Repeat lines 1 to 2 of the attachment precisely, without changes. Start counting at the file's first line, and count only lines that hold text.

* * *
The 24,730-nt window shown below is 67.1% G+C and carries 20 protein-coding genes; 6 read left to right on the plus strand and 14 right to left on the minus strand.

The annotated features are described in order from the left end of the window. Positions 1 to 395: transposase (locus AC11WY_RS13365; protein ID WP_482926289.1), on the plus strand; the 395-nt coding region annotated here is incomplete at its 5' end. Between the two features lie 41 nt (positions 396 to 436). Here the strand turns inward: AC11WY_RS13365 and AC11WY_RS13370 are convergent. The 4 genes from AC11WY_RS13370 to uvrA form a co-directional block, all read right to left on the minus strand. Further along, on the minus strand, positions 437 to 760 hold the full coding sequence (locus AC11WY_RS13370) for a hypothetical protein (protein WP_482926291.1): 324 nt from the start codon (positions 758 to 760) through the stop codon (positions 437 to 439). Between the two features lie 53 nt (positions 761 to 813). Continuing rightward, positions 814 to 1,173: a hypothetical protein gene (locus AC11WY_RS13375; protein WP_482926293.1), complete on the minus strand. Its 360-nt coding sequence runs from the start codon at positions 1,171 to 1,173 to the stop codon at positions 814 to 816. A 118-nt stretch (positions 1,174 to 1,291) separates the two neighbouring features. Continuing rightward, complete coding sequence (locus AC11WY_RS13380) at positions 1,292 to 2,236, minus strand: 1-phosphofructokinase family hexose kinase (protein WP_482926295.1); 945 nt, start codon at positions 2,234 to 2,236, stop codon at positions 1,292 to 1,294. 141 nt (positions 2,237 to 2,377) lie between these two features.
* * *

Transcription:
The 24,730-nt window shown below is 67.1% G+C and carries 20 protein-coding genes; 6 read left to right on the plus strand and 14 right to left on the minus strand.

The annotated features are described in order from the left end of the window. Positions 1 to 395: transposase (locus AC11WY_RS13365; protein ID WP_482926289.1), on the plus strand; the 395-nt coding region annotated here is incomplete at its 5' end. Between the two features lie 41 nt (positions 396 to 436). Here the strand turns inward: AC11WY_RS13365 and AC11WY_RS13370 are convergent. The 4 genes from AC11WY_RS13370 to uvrA form a co-directional block, all read right to left on the minus strand. Further along, on the minus strand, positions 437 to 760 hold the full coding sequence (locus AC11WY_RS13370) for a hypothetical protein (protein WP_482926291.1): 324 nt from the start codon (positions 758 to 760) through the stop codon (positions 437 to 439). Between the two features lie 53 nt (positions 761 to 813). Continuing rightward, positions 814 to 1,173: a hypothetical protein gene (locus AC11WY_RS13375; protein WP_482926293.1), complete on the minus strand. Its 360-nt coding sequence runs from the start codon at positions 1,171 to 1,173 to the stop codon at positions 814 to 816. A 118-nt stretch (positions 1,174 to 1,291) separates the two neighbouring features. Continuing rightward, complete coding sequence (locus AC11WY_RS13380) at positions 1,292 to 2,236, minus strand: 1-phosphofructokinase family hexose kinase (protein WP_482926295.1); 945 nt, start codon at positions 2,234 to 2,236, stop codon at positions 1,292 to 1,294. 141 nt (positions 2,237 to 2,377) lie between these two features.